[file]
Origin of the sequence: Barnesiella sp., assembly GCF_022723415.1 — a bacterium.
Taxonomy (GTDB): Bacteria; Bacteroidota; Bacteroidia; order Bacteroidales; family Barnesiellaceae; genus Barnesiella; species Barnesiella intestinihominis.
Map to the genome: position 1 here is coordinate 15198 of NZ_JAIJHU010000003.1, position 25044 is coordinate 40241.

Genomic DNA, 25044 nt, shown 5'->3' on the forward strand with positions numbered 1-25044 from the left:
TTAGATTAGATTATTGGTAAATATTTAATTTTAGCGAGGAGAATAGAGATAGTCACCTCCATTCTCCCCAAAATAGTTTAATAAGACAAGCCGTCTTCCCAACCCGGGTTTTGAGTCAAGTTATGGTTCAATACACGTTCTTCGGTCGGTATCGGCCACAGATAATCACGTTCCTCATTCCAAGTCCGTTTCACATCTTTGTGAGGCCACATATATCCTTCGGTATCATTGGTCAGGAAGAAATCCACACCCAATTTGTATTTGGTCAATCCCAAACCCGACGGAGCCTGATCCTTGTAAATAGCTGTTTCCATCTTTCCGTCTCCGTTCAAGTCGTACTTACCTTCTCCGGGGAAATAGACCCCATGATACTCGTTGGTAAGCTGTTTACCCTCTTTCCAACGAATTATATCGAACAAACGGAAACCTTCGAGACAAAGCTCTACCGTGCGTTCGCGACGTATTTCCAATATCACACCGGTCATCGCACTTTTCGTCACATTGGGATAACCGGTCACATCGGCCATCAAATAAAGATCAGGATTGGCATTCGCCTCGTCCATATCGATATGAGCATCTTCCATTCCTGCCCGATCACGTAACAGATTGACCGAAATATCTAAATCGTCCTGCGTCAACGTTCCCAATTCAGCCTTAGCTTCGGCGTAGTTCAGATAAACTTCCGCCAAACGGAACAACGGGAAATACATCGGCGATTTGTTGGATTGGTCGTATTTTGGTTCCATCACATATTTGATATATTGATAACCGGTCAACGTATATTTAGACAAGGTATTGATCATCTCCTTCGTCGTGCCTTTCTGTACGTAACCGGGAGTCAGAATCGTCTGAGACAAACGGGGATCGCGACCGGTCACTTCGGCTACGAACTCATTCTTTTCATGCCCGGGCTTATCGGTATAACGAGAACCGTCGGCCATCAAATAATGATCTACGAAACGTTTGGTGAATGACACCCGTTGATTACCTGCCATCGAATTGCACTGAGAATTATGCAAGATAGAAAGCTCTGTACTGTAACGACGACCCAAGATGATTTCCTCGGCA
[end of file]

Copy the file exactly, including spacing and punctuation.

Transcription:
Origin of the sequence: Barnesiella sp., assembly GCF_022723415.1 — a bacterium.
Taxonomy (GTDB): Bacteria; Bacteroidota; Bacteroidia; order Bacteroidales; family Barnesiellaceae; genus Barnesiella; species Barnesiella intestinihominis.
Map to the genome: position 1 here is coordinate 15198 of NZ_JAIJHU010000003.1, position 25044 is coordinate 40241.

Genomic DNA, 25044 nt, shown 5'->3' on the forward strand with positions numbered 1-25044 from the left:
TTAGATTAGATTATTGGTAAATATTTAATTTTAGCGAGGAGAATAGAGATAGTCACCTCCATTCTCCCCAAAATAGTTTAATAAGACAAGCCGTCTTCCCAACCCGGGTTTTGAGTCAAGTTATGGTTCAATACACGTTCTTCGGTCGGTATCGGCCACAGATAATCACGTTCCTCATTCCAAGTCCGTTTCACATCTTTGTGAGGCCACATATATCCTTCGGTATCATTGGTCAGGAAGAAATCCACACCCAATTTGTATTTGGTCAATCCCAAACCCGACGGAGCCTGATCCTTGTAAATAGCTGTTTCCATCTTTCCGTCTCCGTTCAAGTCGTACTTACCTTCTCCGGGGAAATAGACCCCATGATACTCGTTGGTAAGCTGTTTACCCTCTTTCCAACGAATTATATCGAACAAACGGAAACCTTCGAGACAAAGCTCTACCGTGCGTTCGCGACGTATTTCCAATATCACACCGGTCATCGCACTTTTCGTCACATTGGGATAACCGGTCACATCGGCCATCAAATAAAGATCAGGATTGGCATTCGCCTCGTCCATATCGATATGAGCATCTTCCATTCCTGCCCGATCACGTAACAGATTGACCGAAATATCTAAATCGTCCTGCGTCAACGTTCCCAATTCAGCCTTAGCTTCGGCGTAGTTCAGATAAACTTCCGCCAAACGGAACAACGGGAAATACATCGGCGATTTGTTGGATTGGTCGTATTTTGGTTCCATCACATATTTGATATATTGATAACCGGTCAACGTATATTTAGACAAGGTATTGATCATCTCCTTCGTCGTGCCTTTCTGTACGTAACCGGGAGTCAGAATCGTCTGAGACAAACGGGGATCGCGACCGGTCACTTCGGCTACGAACTCATTCTTTTCATGCCCGGGCTTATCGGTATAACGAGAACCGTCGGCCATCAAATAATGATCTACGAAACGTTTGGTGAATGACACCCGTTGATTACCTGCCATCGAATTGCACTGAGAATTATGCAAGATAGAAAGCTCTGTACTGTAACGACGACCCAAGATGATTTCCTCGGCA